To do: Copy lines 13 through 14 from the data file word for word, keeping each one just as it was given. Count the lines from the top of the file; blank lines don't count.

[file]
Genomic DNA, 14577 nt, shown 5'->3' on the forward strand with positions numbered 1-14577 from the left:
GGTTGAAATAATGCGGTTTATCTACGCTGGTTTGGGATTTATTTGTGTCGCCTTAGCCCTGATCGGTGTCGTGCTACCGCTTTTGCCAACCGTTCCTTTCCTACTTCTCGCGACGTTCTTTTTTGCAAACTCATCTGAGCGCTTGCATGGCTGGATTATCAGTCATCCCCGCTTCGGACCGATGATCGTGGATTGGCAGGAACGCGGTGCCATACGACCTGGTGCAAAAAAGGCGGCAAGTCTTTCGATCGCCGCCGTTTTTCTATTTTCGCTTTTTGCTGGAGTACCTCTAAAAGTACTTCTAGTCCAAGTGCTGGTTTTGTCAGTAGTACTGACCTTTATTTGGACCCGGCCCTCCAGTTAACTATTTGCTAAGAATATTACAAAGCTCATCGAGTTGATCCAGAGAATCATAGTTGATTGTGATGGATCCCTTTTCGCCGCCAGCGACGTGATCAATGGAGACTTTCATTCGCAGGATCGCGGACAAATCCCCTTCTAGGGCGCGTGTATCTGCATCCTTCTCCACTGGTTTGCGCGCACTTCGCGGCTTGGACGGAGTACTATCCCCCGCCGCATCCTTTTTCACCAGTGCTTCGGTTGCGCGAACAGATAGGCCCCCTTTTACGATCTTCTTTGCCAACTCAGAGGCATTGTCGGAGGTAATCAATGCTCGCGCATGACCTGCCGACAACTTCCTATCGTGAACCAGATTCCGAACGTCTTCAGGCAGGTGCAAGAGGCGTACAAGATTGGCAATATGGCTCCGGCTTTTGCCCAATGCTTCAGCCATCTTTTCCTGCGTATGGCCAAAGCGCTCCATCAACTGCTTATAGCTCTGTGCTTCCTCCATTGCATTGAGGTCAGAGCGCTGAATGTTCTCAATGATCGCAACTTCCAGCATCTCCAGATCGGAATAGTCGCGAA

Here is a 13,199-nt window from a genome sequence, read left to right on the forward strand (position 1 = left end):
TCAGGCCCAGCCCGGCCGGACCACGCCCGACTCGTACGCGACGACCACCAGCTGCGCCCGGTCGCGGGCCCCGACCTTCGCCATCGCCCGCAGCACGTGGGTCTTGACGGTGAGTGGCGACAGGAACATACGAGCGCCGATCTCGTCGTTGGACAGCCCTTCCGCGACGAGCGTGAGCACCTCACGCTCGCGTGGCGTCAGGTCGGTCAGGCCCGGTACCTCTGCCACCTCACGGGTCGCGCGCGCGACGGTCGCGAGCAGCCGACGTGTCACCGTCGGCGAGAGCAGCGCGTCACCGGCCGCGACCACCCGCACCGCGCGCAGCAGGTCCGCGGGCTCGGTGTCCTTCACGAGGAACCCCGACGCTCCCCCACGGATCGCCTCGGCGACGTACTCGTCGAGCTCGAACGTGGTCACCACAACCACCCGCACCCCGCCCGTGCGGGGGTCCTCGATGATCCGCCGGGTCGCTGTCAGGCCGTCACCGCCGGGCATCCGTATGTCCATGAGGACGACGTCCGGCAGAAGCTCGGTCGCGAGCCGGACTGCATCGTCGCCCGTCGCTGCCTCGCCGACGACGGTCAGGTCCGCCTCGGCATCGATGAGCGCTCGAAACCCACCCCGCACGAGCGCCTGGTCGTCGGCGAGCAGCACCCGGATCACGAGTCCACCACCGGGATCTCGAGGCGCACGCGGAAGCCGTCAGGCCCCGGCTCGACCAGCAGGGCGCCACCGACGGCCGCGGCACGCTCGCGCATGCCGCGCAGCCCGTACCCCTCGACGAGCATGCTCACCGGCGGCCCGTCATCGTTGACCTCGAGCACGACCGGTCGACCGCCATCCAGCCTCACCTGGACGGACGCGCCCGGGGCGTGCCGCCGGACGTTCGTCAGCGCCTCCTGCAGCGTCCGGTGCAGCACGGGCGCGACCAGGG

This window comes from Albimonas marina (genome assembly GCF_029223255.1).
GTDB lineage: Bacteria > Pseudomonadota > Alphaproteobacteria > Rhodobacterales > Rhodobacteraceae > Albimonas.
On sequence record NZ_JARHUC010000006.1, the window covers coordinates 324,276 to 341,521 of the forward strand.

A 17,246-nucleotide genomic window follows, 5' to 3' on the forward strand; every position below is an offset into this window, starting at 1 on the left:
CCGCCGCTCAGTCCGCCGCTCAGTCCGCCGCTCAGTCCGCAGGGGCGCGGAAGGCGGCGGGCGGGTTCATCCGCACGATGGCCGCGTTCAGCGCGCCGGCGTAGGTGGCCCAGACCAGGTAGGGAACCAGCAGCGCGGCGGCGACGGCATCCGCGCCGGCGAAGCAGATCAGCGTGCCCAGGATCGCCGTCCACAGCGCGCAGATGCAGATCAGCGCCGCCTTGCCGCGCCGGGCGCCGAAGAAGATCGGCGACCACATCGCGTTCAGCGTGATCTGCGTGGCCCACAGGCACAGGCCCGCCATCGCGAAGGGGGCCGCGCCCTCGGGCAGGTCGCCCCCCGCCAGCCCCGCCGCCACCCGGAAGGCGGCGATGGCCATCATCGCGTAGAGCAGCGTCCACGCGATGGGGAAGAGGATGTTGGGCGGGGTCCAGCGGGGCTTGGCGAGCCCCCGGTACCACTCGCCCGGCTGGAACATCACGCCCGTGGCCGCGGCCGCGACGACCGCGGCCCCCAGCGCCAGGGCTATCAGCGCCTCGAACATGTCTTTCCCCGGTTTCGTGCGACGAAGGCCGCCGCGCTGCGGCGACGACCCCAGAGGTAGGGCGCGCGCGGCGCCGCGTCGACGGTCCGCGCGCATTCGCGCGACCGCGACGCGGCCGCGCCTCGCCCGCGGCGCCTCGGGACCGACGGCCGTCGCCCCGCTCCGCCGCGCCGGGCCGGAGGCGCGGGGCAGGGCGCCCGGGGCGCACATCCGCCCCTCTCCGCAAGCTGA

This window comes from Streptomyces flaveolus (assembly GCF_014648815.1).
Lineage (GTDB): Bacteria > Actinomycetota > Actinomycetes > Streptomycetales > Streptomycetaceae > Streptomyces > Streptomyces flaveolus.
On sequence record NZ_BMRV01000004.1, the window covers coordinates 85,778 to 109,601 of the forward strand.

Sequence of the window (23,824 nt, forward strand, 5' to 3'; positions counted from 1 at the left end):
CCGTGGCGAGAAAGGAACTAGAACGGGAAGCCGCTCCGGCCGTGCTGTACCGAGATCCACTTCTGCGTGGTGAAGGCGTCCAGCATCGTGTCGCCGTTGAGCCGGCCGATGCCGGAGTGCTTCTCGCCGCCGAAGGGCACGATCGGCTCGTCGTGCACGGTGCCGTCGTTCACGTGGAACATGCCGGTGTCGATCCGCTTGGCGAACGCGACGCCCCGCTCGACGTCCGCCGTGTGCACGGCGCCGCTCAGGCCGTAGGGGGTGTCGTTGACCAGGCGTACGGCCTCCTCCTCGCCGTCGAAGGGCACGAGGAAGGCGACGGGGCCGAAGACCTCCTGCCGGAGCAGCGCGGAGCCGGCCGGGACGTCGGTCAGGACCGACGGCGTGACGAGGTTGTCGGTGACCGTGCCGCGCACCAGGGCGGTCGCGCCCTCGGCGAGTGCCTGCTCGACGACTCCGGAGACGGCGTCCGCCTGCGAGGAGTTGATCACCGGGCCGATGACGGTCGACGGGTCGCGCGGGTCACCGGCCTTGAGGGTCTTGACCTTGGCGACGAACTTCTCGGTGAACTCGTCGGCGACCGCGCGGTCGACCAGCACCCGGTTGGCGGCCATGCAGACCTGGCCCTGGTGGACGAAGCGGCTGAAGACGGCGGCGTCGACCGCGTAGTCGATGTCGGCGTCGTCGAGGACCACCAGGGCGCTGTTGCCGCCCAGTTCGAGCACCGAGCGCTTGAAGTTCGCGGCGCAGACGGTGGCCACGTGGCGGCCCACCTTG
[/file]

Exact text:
Sequence of the window (23,824 nt, forward strand, 5' to 3'; positions counted from 1 at the left end):
CCGTGGCGAGAAAGGAACTAGAACGGGAAGCCGCTCCGGCCGTGCTGTACCGAGATCCACTTCTGCGTGGTGAAGGCGTCCAGCATCGTGTCGCCGTTGAGCCGGCCGATGCCGGAGTGCTTCTCGCCGCCGAAGGGCACGATCGGCTCGTCGTGCACGGTGCCGTCGTTCACGTGGAACATGCCGGTGTCGATCCGCTTGGCGAACGCGACGCCCCGCTCGACGTCCGCCGTGTGCACGGCGCCGCTCAGGCCGTAGGGGGTGTCGTTGACCAGGCGTACGGCCTCCTCCTCGCCGTCGAAGGGCACGAGGAAGGCGACGGGGCCGAAGACCTCCTGCCGGAGCAGCGCGGAGCCGGCCGGGACGTCGGTCAGGACCGACGGCGTGACGAGGTTGTCGGTGACCGTGCCGCGCACCAGGGCGGTCGCGCCCTCGGCGAGTGCCTGCTCGACGACTCCGGAGACGGCGTCCGCCTGCGAGGAGTTGATCACCGGGCCGATGACGGTCGACGGGTCGCGCGGGTCACCGGCCTTGAGGGTCTTGACCTTGGCGACGAACTTCTCGGTGAACTCGTCGGCGACCGCGCGGTCGACCAGCACCCGGTTGGCGGCCATGCAGACCTGGCCCTGGTGGACGAAGCGGCTGAAGACGGCGGCGTCGACCGCGTAGTCGATGTCGGCGTCGTCGAGGACCACCAGGGCGCTGTTGCCGCCCAGTTCGAGCACCGAGCGCTTGAAGTTCGCGGCGCAGACGGTGGCCACGTGGCGGCCCACCTTG